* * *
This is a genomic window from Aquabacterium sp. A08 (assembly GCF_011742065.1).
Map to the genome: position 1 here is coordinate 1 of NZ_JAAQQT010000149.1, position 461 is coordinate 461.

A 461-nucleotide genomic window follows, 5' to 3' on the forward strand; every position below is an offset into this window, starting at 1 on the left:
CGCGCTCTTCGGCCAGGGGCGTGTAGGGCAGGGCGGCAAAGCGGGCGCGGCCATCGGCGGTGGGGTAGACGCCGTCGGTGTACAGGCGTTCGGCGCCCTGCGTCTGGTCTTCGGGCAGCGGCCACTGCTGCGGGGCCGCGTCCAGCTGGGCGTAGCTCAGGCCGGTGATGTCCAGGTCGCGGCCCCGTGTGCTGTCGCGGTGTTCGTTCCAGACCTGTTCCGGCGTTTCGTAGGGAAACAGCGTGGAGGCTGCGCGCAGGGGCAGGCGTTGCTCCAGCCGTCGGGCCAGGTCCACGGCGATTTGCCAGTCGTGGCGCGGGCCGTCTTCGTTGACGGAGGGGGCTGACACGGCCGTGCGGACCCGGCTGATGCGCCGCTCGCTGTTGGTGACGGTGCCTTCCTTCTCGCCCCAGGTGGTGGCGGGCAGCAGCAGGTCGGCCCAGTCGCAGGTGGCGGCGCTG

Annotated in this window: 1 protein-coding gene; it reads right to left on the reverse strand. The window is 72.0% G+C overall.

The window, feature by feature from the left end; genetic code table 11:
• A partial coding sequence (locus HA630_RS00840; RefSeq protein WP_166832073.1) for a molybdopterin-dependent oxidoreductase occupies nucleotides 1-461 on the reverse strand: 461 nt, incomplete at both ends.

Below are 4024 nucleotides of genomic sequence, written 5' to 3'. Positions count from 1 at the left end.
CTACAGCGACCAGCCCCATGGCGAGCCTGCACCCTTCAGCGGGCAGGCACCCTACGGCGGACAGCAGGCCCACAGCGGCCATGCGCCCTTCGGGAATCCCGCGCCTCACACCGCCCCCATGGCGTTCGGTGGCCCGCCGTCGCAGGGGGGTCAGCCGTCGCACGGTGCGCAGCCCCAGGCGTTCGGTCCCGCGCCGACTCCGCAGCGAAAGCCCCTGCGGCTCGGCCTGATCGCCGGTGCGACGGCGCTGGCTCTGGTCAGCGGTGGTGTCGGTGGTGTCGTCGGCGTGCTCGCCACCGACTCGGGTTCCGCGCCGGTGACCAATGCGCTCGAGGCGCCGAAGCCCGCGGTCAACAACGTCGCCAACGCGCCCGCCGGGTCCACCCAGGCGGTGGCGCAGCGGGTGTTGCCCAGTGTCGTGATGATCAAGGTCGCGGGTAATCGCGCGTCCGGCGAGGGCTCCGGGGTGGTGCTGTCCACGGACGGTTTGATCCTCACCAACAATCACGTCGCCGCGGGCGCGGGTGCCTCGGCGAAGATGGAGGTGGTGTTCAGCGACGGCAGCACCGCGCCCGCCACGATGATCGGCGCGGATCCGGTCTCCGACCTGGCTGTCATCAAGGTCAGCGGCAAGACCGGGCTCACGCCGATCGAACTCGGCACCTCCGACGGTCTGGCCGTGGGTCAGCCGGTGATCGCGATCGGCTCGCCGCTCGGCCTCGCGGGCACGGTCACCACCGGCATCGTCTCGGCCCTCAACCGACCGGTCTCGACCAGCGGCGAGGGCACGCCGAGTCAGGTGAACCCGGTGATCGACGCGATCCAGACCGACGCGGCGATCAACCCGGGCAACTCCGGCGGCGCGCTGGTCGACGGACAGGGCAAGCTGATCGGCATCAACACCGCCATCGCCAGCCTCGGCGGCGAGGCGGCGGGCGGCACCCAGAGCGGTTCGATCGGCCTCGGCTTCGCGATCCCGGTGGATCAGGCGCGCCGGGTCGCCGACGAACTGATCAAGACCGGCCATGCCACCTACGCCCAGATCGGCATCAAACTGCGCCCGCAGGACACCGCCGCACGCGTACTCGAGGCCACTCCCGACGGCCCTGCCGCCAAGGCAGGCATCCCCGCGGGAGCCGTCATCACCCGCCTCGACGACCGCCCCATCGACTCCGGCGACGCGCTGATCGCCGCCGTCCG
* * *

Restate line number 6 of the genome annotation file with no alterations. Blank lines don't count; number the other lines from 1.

The window, feature by feature from the left end; genetic code table 11: